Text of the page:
In the time since the constitution was promulgated, just over a year ago, there have been three suggested constitutional amendments: the most well known the Cabinet proposed amendment to change the date of the election from the second week in August to a date in December. There has also been the proposition to amend the constitution to ensure that the 2/3-gender principle is achieved with regard to elected positions in the 2012 election. Most recently Ndaragwa MP, Jeremiah Kioni, has made a proposition to amend the constitution to remove the senate.
The reasons put forward for scraping the senate are: the expense, basically the Senate would cost too much further burdening the tax payer who will be footing the bill for the national assembly, the senate, the county assemblies, and the numerous additional seats created by the constitution. The MP also has also questioned the value that the Senate will add governance-wise stating that having Senate will only serve to duplicate roles that are already to be performed by either the national or county governments.
At face value the arguments for scrapping the Senate seem almost palatable, particularly the argument on the additional tax burden to be placed on the citizenry. However when the functions that Senate will perform in a devolved government and the checks and balances that the Senate provides with regard to relations between the national and county assemblies are scrutinised the proposition to scrap the organ seems untenable.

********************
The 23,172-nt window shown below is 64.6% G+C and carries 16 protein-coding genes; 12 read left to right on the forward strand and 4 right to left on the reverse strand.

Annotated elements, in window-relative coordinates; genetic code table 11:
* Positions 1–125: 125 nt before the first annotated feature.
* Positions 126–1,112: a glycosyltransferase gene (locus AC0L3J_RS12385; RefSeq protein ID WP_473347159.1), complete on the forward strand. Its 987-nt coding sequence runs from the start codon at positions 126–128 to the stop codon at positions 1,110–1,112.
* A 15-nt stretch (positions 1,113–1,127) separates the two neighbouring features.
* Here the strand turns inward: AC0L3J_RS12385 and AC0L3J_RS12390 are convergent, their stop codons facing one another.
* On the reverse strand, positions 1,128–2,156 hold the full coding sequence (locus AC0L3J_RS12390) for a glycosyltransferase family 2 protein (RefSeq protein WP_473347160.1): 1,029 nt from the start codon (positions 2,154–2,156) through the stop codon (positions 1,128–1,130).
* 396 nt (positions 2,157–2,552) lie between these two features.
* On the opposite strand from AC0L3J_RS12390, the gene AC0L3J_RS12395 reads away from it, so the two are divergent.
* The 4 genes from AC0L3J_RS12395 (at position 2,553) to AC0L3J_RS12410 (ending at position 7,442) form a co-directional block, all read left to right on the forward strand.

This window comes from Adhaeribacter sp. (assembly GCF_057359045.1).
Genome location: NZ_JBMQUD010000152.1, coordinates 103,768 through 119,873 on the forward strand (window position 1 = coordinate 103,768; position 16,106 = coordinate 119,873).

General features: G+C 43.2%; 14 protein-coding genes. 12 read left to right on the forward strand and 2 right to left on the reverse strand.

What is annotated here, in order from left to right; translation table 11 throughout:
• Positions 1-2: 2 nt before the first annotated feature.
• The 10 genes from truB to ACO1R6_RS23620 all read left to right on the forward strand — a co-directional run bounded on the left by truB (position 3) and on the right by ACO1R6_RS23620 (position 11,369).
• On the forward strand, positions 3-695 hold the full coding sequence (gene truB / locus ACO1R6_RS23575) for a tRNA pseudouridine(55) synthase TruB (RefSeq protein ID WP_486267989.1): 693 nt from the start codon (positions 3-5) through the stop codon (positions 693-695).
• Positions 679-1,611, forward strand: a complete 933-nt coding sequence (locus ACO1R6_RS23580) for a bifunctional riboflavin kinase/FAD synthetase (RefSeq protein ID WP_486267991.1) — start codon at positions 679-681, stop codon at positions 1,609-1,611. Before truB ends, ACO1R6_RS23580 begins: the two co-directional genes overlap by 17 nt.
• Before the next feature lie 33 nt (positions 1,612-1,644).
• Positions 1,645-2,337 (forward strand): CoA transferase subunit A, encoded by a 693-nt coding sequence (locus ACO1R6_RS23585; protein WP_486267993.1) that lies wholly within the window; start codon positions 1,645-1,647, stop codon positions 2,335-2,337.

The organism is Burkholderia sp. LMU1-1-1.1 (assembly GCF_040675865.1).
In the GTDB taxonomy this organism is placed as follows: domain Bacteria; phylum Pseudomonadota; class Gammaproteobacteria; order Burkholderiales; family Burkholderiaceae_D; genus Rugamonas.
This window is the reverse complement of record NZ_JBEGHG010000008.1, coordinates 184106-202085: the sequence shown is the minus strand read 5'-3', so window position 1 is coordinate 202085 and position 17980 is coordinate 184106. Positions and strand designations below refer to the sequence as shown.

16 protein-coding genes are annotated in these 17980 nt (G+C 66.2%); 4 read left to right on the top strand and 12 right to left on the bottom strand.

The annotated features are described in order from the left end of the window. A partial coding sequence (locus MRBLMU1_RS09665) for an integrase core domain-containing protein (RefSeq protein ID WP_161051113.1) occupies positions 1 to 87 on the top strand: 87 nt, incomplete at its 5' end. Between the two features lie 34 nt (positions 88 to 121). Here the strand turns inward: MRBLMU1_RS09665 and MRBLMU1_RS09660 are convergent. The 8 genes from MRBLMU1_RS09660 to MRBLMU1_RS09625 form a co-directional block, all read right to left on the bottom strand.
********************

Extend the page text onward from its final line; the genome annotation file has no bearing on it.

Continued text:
The Senate was created to protect the interests of counties and to participate in the law-making function of Parliament as it concerns the counties. The Senate is also charged with determining the allocation of national revenue among counties as well as exercising oversight over national revenue allocated to the county governments. Finally the senate is expected to participate in the oversight of State officers by considering and determining any resolution to remove the President or Deputy President.
There is nothing to say to that these roles cannot be transferred to either the national or the county governments making the need for a Senate obsolete. However can we always rely on Parliament to act in the best interest of the counties even if its own interests are threatened? Would the county assemblies to provide oversight over budgetary allocation made to them? Who would determine the budgetary allocation to the counties – the county governments or the national government?
Based on the Senate’s role as described in the constitution removing the organ would only result in more questions about how the national and county governments would relate. Yes, the Senate could be scrapped but a whole lot of conflicts and situations of conflict of interest would arise, so before we go about amending the constitution, why not make more of an effort implementing it?